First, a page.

Although a trip down south may be tempting in the colder months, a vacation north can be pleasantly surprising despite it’s colder temperatures. Year round, Venice mesmerizes its visitors with its unusual means of transportation and entirely picturesque city. Despite the season, Venezia always has plenty to offer those vacationing there and is more than worth a visit, it’s a must-see! Although the warmer temperatures may leave, the romance never dies.

How to get to Venice

The easiest means of transportation to reach Venice is by train. The Treni Italia website is easy to navigate and the tickets there can be purchased from about €20 up to €100. The price all depends on how fast you want to get there, the season, and how last minute your trip may be. In Rome, all the trains leaving for Venice do so from Termini station, located in the centre of Rome. Termini may be reached by bus, metro, taxi, etc.

For those interested in flying, it is possible to fly! However, Venice’s airport is located on the mainland and not on the island of Venice. Trains, ferries and private water taxi services are then available to take travelers from there to Venice.

Once you have settled in Venice, you will come to the quick realisation that there are no cars.

One of the ways to get around!
One of the ways to get around!

Transportation in Venice

Transportation in Venice is done strictly by foot or boat. The ferry busses cost about €20 for a day pass. Water taxi’s are also an option, but can be quite costly. The famous gondola rides are a popular alternative and vary in cost. Some can be talked down a bit in the fare if you try, but don’t count on it! If you are on a budget, walking is your best bet. The city of Venice is small and can be easily covered on foot. This is a great way to see more of the city!

What to see in Venice

Piazza San Marco

This is probably the most famous area of the city. All of the life stems from this point as it is the largest square in Venice. Many high-end shops and restaurants fill this area, along with the beautiful San Marco’s basilica. The basilica is truly breath taking. Its entirety is decorated with gold, along with mosaics bursting with color. Even if religion doesn’t spark your interest, it is a true work of art. A climb up the bell tower in St Marks Square will afford you the most breathtaking views of Venice and surrounding islands.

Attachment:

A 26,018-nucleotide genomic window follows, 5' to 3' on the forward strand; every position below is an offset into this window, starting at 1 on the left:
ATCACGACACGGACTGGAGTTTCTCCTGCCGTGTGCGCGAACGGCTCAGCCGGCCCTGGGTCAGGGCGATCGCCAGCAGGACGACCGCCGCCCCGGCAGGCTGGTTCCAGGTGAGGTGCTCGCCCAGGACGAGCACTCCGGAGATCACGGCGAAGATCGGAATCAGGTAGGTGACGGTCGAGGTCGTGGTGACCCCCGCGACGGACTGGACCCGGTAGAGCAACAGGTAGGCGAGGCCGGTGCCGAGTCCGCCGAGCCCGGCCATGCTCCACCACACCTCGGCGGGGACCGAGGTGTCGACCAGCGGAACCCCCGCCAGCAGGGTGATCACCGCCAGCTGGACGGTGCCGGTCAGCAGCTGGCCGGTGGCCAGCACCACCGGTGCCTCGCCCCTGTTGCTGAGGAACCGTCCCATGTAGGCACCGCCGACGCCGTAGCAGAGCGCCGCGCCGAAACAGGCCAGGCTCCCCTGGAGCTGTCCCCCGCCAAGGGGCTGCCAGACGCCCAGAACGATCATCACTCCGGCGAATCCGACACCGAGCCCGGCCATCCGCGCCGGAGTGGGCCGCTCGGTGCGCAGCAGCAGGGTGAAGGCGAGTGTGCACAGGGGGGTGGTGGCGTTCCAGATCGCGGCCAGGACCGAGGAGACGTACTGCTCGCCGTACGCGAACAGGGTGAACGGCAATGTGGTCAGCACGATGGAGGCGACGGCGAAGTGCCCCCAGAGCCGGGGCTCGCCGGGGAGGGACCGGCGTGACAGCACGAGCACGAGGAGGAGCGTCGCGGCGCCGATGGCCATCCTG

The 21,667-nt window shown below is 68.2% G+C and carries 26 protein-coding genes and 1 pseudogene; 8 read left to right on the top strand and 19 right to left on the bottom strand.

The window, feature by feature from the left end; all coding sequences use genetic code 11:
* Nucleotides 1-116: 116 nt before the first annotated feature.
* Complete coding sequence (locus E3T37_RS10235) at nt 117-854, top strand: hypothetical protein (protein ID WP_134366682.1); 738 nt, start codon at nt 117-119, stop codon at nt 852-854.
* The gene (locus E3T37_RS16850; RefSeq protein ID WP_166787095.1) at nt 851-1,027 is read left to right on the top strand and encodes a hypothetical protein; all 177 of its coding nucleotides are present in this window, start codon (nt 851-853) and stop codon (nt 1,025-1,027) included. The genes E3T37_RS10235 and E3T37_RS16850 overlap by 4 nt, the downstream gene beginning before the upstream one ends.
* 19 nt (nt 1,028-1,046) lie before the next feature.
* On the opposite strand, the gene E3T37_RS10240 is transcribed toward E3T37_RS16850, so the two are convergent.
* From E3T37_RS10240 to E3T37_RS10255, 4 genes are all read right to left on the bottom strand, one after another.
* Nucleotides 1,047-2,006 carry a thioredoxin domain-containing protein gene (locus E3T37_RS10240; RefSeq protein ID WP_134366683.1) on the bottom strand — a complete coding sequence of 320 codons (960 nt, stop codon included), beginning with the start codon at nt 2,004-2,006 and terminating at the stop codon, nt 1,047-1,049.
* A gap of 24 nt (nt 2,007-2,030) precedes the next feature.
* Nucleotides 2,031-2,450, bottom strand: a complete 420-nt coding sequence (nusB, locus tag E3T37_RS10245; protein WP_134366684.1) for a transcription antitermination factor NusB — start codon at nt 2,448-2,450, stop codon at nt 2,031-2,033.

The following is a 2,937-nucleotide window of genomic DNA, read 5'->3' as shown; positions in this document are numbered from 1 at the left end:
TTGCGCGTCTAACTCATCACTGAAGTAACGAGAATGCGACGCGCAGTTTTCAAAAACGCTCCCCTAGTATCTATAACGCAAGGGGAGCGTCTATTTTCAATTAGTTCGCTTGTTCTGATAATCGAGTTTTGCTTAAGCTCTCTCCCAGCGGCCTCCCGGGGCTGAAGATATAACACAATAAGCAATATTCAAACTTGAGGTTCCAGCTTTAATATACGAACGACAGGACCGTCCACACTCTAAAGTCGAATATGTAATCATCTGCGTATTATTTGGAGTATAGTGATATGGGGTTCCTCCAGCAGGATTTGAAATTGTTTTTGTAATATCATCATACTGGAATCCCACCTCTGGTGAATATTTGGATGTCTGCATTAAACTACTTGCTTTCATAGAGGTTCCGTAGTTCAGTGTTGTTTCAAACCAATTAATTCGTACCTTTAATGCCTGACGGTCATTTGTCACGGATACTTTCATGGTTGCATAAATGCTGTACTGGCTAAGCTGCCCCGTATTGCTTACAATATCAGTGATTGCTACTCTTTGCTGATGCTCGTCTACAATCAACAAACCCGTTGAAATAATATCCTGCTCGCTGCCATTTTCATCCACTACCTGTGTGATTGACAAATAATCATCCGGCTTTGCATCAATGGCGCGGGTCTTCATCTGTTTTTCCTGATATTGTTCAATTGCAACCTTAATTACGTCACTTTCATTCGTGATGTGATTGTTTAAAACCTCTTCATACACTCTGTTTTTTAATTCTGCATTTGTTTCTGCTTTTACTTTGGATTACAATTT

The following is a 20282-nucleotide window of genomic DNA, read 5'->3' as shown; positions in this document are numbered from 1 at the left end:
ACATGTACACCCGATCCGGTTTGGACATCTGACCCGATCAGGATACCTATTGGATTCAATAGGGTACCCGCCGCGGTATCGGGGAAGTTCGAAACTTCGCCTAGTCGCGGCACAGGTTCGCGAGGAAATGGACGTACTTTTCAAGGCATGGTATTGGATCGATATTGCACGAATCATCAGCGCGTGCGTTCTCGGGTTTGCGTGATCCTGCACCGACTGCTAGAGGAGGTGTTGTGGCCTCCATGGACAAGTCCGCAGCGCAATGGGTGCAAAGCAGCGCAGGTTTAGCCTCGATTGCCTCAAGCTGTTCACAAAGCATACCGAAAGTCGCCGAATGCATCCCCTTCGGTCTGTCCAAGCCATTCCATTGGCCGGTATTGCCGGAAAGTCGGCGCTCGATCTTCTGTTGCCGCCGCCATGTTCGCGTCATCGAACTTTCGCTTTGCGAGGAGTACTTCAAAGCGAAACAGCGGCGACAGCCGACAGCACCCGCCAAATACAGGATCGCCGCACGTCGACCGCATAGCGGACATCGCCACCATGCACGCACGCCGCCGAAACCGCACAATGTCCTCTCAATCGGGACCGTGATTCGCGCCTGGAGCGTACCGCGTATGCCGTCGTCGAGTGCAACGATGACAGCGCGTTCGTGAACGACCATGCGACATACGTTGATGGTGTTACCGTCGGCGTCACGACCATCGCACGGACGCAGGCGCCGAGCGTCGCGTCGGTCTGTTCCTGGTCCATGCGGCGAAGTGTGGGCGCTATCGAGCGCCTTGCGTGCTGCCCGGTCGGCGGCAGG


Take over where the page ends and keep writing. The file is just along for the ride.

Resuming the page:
Rialto Bridge

The Rialto Bridge is one of four large bridges that connect the two main sections of Venice, across the Grand Canal. This bridge was built in the 16th century and was designed with two aisles of shops, which still exist today. If you are looking to get luxurious, the shops on the Rialto Bridge, as well as in the surrounding area, are quite upscale. If you would like to stay more “wallet friendly” there are also some of those shops in this area as well! Aside from shopping, this bridge is a great lookout point over the Grand Canal.

View from the bell tower
View from the bell tower

Our Suggestions:

Poke around! Venice is a wonderful place to explore. There are endless amounts of shops, and they all offer something very unique! Whether you are looking to do some serious spending, or just souvenirs, it is worth it to just pop in and take a look around.

Wake up early! Venice doesn’t wait for you! All of the locals are out and about very early. Markets will open as early as 6 a.m. If you love fish, head to the fish quarter in the morning to see a wide array of exotic fish. See the locals in their own environment. It’s all a part of the experience!

Get lost! The most rewarding time I had in Venice, was the time I spent lost. There is just no better way to see all of Venice than to get lost in it. Seeing all of the beautiful winding streets and canals is only achieved through putting the map down and just exploring. If you want to see the real Venice, get comfortable, trust that you may or may not find your way again, and get lost.

Eat! Venice is famous for cicchetti – bite size food kind of like tapas style snacks ranging from fried mozzarella balls to calamari to roasted vegetable dishes.  Traditionally you would stop for cicchetti and a glass of wine before dinner like you do for aperitivo in Rome or Milan.

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